You know me. I read a glowing product recommendation and I run right out and buy the entire store. (See: bathroom shelves filled with nail hardeners, waterproof mascaras and *miracle* age-reducing moisturizers.)  Snake Oil Salesmen would have LOVED me.

David, on the other hand, views "herbal supplements" -- and the magazines/websites/health food stores that promote them -- with the same skepticism he reserves for astrology, People Magazine, lucky pennies ... and Snake Oil Salesmen. He still regards my nightly dose of St. John's Wort as little more than voodoo science. (Although he concedes that if *I* think it's preventing me from killing anybody totally dead seventy-two hours a month, it probably is.) He's never even touched the bottle of Valerian Root I bought him last year. And last spring when our brother-in-law Tim recommended glutathione after David mentioned he was having vision problems, David smiled politely, said "That sounds like a good idea" ... and went right back to wearing his $13 drugstore reading glasses.

But he isn't just this way about natural or herbal supplements: he avoids over-the-counter products with the same scorn and mistrust. (It wasn't until his MOM recommended a daily multi-vitamin that he finally broke down and started sharing the bottle of One-A-Day Ultras with me.)  His feeling -- and it's one I mostly agree with -- is that we should be getting most of our important nutrients from the food we eat. Everything else is just so-much hippie/trendy mumbo-jumbo, in his opinion. I think he would have felt the same way about glucosamine, too, except for the fact that 1.) I managed to find convincing evidence on the Internet that it might actually help my knees, and 2.) I reminded him that it was bike-related.

"I'd just like to give it a try," I explained. If it helps, great. If it doesn't help, I promised, I'll go see a doctor.

And then I added the clincher. "It'll help my bike riding," I said. And I smiled sweetly.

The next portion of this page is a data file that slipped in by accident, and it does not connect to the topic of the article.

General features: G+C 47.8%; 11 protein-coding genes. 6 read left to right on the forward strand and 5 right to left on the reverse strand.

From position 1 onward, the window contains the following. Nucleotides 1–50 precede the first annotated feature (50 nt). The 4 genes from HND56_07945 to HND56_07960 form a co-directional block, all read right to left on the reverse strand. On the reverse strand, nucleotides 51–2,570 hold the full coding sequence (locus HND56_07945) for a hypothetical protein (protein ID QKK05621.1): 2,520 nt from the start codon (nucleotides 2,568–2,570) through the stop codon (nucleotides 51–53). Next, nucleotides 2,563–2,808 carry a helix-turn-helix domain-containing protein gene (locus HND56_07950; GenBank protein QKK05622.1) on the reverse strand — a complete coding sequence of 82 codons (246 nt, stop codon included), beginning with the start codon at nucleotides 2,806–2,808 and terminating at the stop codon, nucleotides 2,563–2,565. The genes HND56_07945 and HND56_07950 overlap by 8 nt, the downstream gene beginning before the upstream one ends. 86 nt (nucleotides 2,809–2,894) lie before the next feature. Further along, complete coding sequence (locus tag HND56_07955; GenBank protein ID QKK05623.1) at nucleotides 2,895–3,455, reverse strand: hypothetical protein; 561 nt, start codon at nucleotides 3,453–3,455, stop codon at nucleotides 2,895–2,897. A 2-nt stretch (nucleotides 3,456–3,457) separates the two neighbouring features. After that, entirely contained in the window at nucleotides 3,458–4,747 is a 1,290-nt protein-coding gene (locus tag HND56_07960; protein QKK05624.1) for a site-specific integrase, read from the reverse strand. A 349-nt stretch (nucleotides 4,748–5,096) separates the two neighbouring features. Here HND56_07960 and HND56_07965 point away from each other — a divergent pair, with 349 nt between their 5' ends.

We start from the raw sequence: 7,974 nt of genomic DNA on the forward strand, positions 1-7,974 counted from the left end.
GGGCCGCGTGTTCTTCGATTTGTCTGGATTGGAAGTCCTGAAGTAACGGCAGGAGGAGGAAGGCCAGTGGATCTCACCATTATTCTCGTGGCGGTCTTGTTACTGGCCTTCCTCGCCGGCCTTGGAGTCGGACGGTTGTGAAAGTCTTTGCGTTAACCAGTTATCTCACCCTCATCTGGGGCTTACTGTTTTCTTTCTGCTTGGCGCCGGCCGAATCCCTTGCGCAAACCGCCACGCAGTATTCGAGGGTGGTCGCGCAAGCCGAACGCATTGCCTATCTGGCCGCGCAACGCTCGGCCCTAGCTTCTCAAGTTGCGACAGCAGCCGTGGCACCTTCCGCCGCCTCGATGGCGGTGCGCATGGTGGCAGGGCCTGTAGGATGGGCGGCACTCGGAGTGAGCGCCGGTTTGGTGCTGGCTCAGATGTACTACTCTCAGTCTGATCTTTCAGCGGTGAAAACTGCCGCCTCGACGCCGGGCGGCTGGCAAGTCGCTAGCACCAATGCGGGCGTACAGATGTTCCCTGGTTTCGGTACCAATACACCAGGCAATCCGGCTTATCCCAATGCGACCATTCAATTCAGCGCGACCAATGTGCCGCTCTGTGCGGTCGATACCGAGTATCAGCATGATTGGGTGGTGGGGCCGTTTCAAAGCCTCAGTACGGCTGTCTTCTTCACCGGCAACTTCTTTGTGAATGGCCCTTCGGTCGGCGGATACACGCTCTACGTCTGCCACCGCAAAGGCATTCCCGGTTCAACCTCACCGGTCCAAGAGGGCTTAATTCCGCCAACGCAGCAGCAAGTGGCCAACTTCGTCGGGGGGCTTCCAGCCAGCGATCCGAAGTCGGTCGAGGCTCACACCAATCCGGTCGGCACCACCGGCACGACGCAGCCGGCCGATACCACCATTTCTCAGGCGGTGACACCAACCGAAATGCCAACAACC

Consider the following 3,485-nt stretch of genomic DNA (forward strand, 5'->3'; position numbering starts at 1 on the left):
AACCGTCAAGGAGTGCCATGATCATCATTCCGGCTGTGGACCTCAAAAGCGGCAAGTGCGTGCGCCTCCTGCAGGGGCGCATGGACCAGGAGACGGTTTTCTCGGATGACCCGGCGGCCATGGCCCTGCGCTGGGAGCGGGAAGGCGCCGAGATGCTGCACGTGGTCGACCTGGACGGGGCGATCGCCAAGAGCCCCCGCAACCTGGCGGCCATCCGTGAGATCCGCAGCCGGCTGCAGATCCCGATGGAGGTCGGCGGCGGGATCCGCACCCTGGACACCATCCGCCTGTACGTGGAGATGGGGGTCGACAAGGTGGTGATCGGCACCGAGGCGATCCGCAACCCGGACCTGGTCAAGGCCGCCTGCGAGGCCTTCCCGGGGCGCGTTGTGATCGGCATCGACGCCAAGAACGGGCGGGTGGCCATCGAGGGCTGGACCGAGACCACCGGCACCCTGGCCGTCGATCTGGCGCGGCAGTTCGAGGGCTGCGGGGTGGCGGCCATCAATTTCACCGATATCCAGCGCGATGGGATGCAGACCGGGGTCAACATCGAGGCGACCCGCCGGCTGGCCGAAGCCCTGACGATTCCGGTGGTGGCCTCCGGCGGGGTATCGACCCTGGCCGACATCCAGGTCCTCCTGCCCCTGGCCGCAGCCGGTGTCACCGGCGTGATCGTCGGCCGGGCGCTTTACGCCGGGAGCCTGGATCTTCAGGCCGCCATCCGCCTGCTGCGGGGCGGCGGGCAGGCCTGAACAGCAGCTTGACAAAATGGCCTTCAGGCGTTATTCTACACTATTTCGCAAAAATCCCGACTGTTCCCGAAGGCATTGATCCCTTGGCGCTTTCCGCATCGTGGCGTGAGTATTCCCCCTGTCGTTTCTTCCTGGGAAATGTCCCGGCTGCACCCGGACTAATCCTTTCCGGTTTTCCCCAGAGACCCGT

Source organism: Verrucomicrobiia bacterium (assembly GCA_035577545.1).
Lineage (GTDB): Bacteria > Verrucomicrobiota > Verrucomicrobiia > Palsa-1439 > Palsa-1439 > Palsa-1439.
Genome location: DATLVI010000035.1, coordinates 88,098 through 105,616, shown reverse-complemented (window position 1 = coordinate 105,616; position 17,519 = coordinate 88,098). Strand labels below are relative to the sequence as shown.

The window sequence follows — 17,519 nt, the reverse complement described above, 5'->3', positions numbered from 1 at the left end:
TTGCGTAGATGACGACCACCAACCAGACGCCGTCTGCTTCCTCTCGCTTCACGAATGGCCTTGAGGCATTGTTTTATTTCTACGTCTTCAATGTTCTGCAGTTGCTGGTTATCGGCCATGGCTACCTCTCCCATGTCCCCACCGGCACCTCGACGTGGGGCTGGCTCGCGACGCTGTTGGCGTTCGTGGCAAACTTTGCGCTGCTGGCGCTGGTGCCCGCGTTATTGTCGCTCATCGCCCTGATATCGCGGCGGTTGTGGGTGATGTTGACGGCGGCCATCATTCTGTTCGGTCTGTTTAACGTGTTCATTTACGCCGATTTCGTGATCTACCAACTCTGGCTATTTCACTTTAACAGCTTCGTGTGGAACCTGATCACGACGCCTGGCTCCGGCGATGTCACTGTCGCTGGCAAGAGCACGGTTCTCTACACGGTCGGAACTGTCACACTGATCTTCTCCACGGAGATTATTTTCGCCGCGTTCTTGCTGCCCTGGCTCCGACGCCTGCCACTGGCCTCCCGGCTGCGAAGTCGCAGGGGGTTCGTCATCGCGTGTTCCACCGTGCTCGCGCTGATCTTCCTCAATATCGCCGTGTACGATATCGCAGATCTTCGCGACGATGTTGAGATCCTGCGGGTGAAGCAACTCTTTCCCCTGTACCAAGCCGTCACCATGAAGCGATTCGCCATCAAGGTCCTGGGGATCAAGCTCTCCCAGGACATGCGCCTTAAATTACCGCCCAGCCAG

And that's how we ended up in the health food store on Sunday afternoon. I cringed when we first walked through the door: it was filled with all the New Agey crap David abhors. Twinkly bamboo flutes over the sound system ... little baskets of dried Squash Blossom Chips and potpourri everywhere ... a big display of copper arthritis bracelets, strategically placed next to the cash register. I half-expected JZ Knight to jump out from behind the beaded curtain and deliver a personal message. ("Ramtha says 'howdy'!")  I groaned inwardly when we walked in. "David's gonna hate this," I said to myself, looking around. But to my surprise -- and relief -- he threw himself completely into the spirit of the thing, walking around helping me find the glucosamine ... squinting at labels, comparing prices, making sure I got the best deal ... even exchanging pleasantries with the pigtailed clerk. 

Pigtailed Clerk: Would you like to apply for a World In Harmony store card, sir? Ю僱êrvØ¡: No thank you.  But I'll try some of those Squash Blossom Chips.

Twenty minutes and $56.79 later, we walked out of the store with a two-month supply of glucosamine for me ... AND a bottle of glutathione for David.

"Maybe it'll help me see better when I'm riding," he said.

Uh huh. "Bike-related." I'll buy that.

Now let's go clothes shopping.



one year ago: little pockets of *happy*
[i love this entry]